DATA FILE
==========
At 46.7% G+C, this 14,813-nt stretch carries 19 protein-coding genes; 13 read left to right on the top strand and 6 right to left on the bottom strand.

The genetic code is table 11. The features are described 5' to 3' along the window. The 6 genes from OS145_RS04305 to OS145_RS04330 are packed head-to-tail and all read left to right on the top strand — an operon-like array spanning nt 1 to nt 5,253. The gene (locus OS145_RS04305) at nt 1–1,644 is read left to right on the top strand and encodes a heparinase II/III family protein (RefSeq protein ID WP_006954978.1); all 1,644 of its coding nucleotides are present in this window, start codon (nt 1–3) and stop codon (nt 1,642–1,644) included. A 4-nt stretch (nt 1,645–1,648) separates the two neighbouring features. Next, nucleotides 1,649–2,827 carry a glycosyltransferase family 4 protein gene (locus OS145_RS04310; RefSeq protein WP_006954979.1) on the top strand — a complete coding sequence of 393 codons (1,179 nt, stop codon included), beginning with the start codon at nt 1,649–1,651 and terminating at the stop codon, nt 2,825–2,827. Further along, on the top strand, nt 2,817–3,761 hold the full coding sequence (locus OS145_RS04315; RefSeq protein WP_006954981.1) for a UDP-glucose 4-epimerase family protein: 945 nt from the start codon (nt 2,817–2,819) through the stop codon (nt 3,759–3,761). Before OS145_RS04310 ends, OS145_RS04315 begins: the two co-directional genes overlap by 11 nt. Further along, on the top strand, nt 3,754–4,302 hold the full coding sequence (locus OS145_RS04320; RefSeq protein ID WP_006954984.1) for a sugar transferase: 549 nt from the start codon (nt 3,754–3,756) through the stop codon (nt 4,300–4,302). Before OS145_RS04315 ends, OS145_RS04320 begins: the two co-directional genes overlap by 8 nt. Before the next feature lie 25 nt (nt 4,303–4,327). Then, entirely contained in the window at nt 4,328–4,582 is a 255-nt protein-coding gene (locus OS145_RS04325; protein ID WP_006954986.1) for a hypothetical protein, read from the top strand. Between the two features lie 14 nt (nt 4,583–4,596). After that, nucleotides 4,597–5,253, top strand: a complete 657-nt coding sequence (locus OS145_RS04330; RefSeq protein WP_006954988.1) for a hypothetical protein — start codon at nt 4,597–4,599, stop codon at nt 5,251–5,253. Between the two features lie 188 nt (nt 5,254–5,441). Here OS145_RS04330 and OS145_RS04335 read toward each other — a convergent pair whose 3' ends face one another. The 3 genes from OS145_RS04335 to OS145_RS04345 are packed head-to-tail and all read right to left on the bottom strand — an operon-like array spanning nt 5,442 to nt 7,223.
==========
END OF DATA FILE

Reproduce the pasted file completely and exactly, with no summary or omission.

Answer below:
At 46.7% G+C, this 14,813-nt stretch carries 19 protein-coding genes; 13 read left to right on the top strand and 6 right to left on the bottom strand.

The genetic code is table 11. The features are described 5' to 3' along the window. The 6 genes from OS145_RS04305 to OS145_RS04330 are packed head-to-tail and all read left to right on the top strand — an operon-like array spanning nt 1 to nt 5,253. The gene (locus OS145_RS04305) at nt 1–1,644 is read left to right on the top strand and encodes a heparinase II/III family protein (RefSeq protein ID WP_006954978.1); all 1,644 of its coding nucleotides are present in this window, start codon (nt 1–3) and stop codon (nt 1,642–1,644) included. A 4-nt stretch (nt 1,645–1,648) separates the two neighbouring features. Next, nucleotides 1,649–2,827 carry a glycosyltransferase family 4 protein gene (locus OS145_RS04310; RefSeq protein WP_006954979.1) on the top strand — a complete coding sequence of 393 codons (1,179 nt, stop codon included), beginning with the start codon at nt 1,649–1,651 and terminating at the stop codon, nt 2,825–2,827. Further along, on the top strand, nt 2,817–3,761 hold the full coding sequence (locus OS145_RS04315; RefSeq protein WP_006954981.1) for a UDP-glucose 4-epimerase family protein: 945 nt from the start codon (nt 2,817–2,819) through the stop codon (nt 3,759–3,761). Before OS145_RS04310 ends, OS145_RS04315 begins: the two co-directional genes overlap by 11 nt. Further along, on the top strand, nt 3,754–4,302 hold the full coding sequence (locus OS145_RS04320; RefSeq protein ID WP_006954984.1) for a sugar transferase: 549 nt from the start codon (nt 3,754–3,756) through the stop codon (nt 4,300–4,302). Before OS145_RS04315 ends, OS145_RS04320 begins: the two co-directional genes overlap by 8 nt. Before the next feature lie 25 nt (nt 4,303–4,327). Then, entirely contained in the window at nt 4,328–4,582 is a 255-nt protein-coding gene (locus OS145_RS04325; protein ID WP_006954986.1) for a hypothetical protein, read from the top strand. Between the two features lie 14 nt (nt 4,583–4,596). After that, nucleotides 4,597–5,253, top strand: a complete 657-nt coding sequence (locus OS145_RS04330; RefSeq protein WP_006954988.1) for a hypothetical protein — start codon at nt 4,597–4,599, stop codon at nt 5,251–5,253. Between the two features lie 188 nt (nt 5,254–5,441). Here OS145_RS04330 and OS145_RS04335 read toward each other — a convergent pair whose 3' ends face one another. The 3 genes from OS145_RS04335 to OS145_RS04345 are packed head-to-tail and all read right to left on the bottom strand — an operon-like array spanning nt 5,442 to nt 7,223.